If you’re like me then you’ve been spending the past eight or so months counting down every second until Downton Abbey will reappear on your television. I’m a sucker for all things Edwardian and when Sadie Jones’ The Uninvited Guests arrived on The Daily Circuit book table this spring with its lovely cover, I promptly snagged it – and promptly forgot about it. But luckily for me the book re-emerged from my stack at home recently and fully absorbed my weekend. Not another English country manor book, I hear you groaning, but bear with me…
The Uninvited Guests is set entirely on the eve of the last day of April 1912, in Sterne Manor. The Torrington-Swifts are preparing for the birthday dinner of Emerald, their middle daughter who is turning 20, and who also happens to be the family’s greatest hope for removing themselves from demise-inducing debt if only they can land her a rich husband. Charlotte Torrington, the matriarch, has recently remarried after the death of her first husband, and her three children are less then pleased with the turn of events. In an effort to win over the family, Charlotte’s new husband leaves to try and save the house that Emerald and her siblings equate with their father and stability.
As Jones writes:
Her father’s life had been distinguished only by his having the daring to buy Sterne. The house and land had been purchased rashly at the peak of what transpired to be transient — too harsh to call it flukish — financial success when, first married to Charlotte and bathed in her adoration, he had thought Torrington might be the name of the sort of man whose family would live in such a house. Horace had loved Sterne as he loved Charlotte and later, his children: loyally, generously and gratefully.
But the cherished house, much like the family’s tenuous position on the upper edges of society, is under attack. As the birthday dinner is set to begin a mysterious railroad accident occurs nearby, sending dozens of survivors into Sterne, where Charlotte demands they stay locked in the parlor until they can be dealt with. But, of course, the railway guests began to break out of their locked room, and with each page it seems that more and more of their creepy lot are appearing all over Sterne. Emerald’s elaborate feast, sumptuously described by Jones, ends up all over the floor and walls, a mud-covered pony finds its way into top floors of the home and a seedy stranger from first class on the ill-fated train appears looking for revenge against Charlotte that threatens to destroy the family from the inside out. The privileged life that Charlotte wants so badly is uprooted and roles are tossed around until it’s unclear what and whom the uninvited really are.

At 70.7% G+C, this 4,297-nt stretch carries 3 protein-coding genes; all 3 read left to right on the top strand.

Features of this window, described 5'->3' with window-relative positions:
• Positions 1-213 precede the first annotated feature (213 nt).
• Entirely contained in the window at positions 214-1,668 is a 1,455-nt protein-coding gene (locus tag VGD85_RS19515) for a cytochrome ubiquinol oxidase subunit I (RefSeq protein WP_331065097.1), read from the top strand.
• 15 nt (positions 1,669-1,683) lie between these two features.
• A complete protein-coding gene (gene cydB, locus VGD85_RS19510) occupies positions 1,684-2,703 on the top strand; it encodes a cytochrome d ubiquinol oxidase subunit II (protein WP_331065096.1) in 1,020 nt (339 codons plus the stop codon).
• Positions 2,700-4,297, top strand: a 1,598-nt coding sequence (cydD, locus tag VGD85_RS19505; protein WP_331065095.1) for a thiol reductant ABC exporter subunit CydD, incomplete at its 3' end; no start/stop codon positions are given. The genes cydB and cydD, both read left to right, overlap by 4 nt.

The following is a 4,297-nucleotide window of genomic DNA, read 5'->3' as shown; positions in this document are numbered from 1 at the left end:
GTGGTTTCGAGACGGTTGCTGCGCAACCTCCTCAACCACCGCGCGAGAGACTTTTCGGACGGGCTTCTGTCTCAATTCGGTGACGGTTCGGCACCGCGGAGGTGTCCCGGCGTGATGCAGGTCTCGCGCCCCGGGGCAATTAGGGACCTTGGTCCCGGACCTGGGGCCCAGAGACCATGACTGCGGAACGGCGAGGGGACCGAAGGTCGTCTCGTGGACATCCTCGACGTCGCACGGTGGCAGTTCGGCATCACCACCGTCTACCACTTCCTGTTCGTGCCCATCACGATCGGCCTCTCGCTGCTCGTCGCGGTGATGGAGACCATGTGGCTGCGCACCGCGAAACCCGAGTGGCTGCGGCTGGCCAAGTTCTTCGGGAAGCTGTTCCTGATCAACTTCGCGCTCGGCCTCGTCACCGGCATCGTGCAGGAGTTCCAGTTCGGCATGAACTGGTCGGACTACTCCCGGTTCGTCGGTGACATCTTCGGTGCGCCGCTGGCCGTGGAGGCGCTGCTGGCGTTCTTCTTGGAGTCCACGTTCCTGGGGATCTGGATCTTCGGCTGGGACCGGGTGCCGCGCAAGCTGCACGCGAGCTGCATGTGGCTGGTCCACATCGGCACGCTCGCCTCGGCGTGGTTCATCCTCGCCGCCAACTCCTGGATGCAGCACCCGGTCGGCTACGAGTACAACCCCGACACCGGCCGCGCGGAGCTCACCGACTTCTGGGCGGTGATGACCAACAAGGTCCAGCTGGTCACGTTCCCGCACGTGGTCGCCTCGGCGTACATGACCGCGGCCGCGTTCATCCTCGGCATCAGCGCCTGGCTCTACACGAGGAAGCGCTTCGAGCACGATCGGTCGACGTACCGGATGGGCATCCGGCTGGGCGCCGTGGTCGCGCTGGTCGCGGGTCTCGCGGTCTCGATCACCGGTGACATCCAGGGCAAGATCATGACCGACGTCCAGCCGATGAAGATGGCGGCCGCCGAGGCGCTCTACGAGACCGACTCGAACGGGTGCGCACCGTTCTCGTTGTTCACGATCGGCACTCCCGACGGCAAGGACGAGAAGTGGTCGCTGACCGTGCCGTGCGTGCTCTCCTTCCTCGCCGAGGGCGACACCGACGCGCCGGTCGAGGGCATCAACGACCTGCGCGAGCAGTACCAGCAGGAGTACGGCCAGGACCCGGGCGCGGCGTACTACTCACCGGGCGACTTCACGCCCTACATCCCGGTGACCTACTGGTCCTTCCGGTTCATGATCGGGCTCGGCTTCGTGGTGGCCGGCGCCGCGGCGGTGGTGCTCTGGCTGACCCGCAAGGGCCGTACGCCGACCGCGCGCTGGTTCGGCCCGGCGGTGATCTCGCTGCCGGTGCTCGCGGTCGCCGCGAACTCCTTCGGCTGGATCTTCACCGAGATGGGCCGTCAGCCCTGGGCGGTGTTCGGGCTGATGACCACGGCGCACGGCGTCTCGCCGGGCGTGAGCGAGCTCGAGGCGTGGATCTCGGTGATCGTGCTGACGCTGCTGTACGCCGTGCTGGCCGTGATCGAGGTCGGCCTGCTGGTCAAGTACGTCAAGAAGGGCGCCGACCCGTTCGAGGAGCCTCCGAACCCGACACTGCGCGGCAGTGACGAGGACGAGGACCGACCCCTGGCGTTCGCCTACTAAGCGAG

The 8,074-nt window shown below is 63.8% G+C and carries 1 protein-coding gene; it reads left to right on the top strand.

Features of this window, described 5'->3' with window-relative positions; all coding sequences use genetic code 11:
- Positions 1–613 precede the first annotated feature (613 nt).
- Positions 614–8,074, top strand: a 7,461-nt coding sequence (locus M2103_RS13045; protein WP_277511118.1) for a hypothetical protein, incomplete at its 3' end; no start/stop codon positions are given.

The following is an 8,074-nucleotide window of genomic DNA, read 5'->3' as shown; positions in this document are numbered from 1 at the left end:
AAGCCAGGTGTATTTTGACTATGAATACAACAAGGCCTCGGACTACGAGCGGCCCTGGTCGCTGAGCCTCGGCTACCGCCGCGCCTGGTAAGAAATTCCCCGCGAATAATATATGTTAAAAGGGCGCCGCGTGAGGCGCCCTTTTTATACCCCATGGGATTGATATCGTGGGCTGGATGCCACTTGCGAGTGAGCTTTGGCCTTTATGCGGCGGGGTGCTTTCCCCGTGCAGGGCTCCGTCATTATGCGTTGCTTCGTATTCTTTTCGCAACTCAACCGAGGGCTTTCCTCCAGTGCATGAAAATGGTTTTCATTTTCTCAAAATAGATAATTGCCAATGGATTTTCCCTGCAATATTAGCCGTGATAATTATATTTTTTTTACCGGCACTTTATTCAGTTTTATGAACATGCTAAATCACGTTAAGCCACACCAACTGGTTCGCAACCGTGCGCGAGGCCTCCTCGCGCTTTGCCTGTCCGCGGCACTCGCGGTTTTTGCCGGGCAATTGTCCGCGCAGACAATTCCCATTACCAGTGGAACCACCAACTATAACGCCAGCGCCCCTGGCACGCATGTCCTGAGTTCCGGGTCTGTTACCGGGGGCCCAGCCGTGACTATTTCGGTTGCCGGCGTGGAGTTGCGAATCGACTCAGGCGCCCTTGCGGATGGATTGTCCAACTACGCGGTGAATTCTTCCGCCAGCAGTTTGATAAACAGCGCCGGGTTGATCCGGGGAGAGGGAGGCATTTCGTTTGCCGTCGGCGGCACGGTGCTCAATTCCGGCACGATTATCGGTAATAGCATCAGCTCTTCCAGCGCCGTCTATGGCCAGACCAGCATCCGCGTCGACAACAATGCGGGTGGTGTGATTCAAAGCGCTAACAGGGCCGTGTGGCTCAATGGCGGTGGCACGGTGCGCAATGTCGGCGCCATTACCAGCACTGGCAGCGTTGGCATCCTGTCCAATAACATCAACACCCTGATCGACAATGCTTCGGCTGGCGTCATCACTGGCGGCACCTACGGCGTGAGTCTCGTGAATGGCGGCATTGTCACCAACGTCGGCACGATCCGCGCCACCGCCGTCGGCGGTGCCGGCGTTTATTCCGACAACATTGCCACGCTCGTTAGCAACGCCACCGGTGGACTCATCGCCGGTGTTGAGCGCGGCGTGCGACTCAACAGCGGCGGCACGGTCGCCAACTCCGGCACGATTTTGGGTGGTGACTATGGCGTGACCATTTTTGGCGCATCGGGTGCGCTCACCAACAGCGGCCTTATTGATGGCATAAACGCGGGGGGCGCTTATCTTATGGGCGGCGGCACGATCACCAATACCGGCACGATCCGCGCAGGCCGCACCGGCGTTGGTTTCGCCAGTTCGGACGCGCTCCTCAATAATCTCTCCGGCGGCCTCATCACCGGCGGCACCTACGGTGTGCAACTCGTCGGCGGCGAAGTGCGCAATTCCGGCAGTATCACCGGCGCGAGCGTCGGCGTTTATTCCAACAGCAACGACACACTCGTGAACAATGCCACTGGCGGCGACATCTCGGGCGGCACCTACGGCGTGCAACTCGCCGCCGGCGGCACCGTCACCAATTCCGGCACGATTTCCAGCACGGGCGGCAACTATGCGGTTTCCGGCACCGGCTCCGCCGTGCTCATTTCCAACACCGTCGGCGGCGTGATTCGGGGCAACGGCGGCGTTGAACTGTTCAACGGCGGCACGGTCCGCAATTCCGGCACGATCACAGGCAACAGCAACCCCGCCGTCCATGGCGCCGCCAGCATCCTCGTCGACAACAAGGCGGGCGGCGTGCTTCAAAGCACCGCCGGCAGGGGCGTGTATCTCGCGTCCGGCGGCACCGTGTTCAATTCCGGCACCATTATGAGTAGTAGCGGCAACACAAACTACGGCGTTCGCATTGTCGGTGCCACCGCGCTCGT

What starts out as lovely Downton Abbey plot complete with descriptions of china and heirloom jewelry winds up somewhere in the dark, strange and hilarious land of the likes of Twin Peaks. Jones’ mastery is in using the flippant, light setting of a fancy birthday dinner to trick her reader into a safe space before throwing all of their assumptions right back at them, complete with bad jokes and handsome, evil, suitors.
So, while we all count down the days until Downton and Maggie Smith return, treat yourself to a stranger, but just as pleasing look into the lives of diminishing – you won’t be disappointed.
— Maddy Mahon, assistant producer